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What will happen with Knox?


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11 hours ago, Trev said:

I think he’ll continue dropping key passes and taking himself out of games after minor injuries. He will continue missing games due to preventable nagging injuries. Typical Knox. 

 

Are you referring to the wrist injury sustained week 5 that he tried to play thru for several weeks before going on IR when it finally required surgery? Is that your minor injury or is that a preventable nagging injury?  🙄 

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5 hours ago, Mister Defense said:

 

Thanks a lot--then definitely keep Knox, a high caliber, starting caliber tight end when healthy--and when used effectively.

 

I think he will be a surprisingly important part of the Bills this year--at least, am hoping for that, as he has been someone no one has been talking about, and would add another dynamic dimension to the offense. 

 

He also seems to fit well with what the Bills seem to be looking for with Coleman, a big, tough, physical player capable of winning one on one matches (when he catches).  And the same can be said for  Ray Davis.

 

 

 

 

 

I like multiple tight ends because you can be pass happy on a drive, and yet you're still playing a physical brand of offense.  Short TE targets lead to down field blocks by other pass catchers, and forces corners and safeties to tackle big strong dudes.  Or they're forcing their linebackers to cover players like kincaid and knox - you will run into teams during the season that don't have the horses to even do this.  

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If/when Darren Waller retires, the Giants may come calling for Knox as they will have nothing at the TE position.

 

If the Bills are happy with Morris being TE2, they may be willing to part with Knox for a high draft choice.

 

Highly highly doubtful, but you never know what Beane has up his sleeve. 

 

Knox is actually the perfect TE2, but his drops are a major concern and McBeane might be willing to move on at the right price.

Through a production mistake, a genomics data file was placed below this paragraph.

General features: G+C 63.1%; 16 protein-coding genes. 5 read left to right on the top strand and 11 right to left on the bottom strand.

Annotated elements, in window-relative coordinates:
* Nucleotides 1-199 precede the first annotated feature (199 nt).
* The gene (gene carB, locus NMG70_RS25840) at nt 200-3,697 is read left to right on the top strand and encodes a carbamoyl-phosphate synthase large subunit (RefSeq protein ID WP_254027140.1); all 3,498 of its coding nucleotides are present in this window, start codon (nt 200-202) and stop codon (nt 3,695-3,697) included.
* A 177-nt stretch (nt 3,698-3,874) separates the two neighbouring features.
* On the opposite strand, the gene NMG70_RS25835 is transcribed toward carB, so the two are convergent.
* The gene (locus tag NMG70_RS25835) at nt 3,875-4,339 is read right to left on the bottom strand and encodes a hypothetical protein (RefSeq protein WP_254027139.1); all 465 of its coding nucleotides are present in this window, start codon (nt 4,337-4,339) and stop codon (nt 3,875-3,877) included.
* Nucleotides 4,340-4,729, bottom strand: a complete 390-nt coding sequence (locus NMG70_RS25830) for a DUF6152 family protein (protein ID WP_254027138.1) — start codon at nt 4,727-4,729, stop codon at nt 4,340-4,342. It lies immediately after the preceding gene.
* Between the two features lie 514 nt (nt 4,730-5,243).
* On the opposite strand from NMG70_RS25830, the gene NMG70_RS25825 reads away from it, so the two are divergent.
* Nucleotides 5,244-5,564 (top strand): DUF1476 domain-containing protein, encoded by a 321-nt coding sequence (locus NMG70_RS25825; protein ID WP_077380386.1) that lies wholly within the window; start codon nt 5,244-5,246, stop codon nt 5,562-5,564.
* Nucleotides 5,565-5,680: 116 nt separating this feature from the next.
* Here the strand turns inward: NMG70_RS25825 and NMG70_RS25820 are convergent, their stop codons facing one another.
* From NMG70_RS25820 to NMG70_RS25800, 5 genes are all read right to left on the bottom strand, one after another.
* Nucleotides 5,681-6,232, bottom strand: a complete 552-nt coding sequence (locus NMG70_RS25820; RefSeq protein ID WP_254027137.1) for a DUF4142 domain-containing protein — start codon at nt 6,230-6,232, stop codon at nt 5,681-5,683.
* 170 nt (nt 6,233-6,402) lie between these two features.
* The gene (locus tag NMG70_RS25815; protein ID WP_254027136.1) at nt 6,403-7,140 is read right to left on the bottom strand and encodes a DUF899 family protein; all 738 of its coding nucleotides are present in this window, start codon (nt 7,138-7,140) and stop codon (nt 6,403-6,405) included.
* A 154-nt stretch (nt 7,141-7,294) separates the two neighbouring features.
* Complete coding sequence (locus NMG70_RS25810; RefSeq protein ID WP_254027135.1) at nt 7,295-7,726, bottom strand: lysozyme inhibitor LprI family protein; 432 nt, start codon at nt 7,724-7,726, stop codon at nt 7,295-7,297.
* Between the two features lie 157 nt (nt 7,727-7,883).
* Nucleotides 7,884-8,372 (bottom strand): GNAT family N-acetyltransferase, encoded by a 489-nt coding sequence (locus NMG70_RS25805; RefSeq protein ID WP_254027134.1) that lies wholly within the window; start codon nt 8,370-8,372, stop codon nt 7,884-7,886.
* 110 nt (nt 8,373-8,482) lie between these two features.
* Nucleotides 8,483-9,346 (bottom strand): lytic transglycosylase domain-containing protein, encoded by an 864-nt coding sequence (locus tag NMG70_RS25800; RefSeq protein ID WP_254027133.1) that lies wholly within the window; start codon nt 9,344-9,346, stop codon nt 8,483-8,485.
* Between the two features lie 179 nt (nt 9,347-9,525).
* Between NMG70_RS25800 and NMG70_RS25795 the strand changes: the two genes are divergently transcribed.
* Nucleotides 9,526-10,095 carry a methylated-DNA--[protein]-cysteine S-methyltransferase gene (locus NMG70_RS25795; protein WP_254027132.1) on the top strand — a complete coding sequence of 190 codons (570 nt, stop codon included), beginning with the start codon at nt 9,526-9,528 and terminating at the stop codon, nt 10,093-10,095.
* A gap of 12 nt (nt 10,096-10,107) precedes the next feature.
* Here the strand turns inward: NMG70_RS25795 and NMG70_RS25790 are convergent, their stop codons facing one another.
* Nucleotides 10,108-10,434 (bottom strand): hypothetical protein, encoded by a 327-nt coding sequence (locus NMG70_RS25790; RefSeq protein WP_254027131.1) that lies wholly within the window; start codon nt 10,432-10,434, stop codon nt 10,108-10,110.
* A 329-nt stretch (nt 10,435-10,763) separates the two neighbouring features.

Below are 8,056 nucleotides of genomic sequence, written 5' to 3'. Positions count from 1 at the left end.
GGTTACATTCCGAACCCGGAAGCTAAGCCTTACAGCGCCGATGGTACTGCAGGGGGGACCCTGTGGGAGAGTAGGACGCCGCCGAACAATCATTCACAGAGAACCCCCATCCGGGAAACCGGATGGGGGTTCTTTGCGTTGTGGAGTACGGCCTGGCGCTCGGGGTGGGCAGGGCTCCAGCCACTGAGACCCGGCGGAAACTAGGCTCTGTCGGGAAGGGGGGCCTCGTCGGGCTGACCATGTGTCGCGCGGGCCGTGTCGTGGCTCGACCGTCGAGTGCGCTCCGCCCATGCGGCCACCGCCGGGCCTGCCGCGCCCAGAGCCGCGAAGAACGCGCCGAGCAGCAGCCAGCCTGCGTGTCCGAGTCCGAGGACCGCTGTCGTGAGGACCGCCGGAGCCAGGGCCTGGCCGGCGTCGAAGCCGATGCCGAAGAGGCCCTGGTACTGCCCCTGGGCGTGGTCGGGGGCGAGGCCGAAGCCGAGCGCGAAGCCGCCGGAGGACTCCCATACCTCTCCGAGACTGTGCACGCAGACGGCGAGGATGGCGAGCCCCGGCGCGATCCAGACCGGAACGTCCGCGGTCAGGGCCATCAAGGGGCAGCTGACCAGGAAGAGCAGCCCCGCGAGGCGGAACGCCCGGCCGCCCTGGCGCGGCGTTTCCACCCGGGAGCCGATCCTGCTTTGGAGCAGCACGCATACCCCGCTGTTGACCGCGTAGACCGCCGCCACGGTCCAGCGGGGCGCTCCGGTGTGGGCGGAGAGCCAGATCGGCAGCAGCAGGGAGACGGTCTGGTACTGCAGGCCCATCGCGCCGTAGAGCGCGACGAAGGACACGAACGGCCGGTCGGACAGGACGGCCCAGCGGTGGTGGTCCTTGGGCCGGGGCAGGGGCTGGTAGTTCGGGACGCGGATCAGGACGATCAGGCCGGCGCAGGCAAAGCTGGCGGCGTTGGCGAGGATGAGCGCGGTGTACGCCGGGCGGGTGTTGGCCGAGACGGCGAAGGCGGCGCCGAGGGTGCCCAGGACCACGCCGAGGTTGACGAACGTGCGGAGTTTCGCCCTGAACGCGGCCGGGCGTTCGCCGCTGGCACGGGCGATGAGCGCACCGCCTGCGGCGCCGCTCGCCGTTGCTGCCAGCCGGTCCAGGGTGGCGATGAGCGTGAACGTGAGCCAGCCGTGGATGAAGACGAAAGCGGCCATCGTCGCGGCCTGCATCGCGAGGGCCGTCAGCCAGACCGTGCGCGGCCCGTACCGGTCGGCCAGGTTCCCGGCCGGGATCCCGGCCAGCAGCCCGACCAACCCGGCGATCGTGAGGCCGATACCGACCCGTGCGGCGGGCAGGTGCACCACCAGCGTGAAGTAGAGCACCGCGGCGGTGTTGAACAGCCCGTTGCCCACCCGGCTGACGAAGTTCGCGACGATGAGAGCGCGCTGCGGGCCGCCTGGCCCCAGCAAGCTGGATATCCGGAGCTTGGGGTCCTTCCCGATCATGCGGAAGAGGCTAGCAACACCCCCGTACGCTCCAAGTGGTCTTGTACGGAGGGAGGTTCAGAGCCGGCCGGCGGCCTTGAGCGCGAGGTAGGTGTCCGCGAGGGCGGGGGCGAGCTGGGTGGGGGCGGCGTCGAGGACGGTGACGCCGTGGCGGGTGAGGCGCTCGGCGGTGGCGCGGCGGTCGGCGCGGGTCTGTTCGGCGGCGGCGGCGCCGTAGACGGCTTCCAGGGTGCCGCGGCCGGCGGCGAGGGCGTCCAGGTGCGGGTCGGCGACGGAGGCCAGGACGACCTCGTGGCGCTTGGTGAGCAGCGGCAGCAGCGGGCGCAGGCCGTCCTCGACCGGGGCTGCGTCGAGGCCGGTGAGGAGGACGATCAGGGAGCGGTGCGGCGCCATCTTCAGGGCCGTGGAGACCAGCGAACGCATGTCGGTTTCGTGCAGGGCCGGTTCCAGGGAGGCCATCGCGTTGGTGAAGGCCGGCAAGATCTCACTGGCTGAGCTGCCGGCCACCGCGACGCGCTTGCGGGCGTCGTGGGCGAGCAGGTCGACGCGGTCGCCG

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Posted (edited)

Looking at the way Beane is assembling this offense, all signs point to the strategy being muscle defenses down the field rather than finesse their way to the end zone.

We don't need speedsters like Tyreek Hill. There's no use in even pretending that's the game plan. We're going to pound them, control the clock/time of possession, and force them to play catch-up. 

 

Bigger wideouts, 2 competent tight ends, a bowling ball, low to the ground, change-up running back who has hands (Davis), and a QB who can stiff arm opposing LBs to the ground. 

I suspect we'll see a decent number of 2 TE sets. I also believe the run and screen games will play a bigger part than we've seen in recent years. We may see Quinton Morris more this year too. 

 

Some may disagree, but I believe with the current personnel and Josh becoming more of a savvy vet who can read defenses, this offense will be far better than any of the Diggs/Davis era.  

 

Just hoping for better luck staying healthy this season. 96 days and counting.

 

Edit: another advantage that may have played into the way the team is being built is having a team that doesn't have to be completely reliable on the availability of Josh Allen. I think most of us have conceded that if Josh is out for any extended period of time, the season is all but over.  The direction the team appears to be going on game day, eating away at yardage through shorter passing game and running attack, a halfway decent QB acting as game manager could keep the team on track to win games without the heroics of Josh.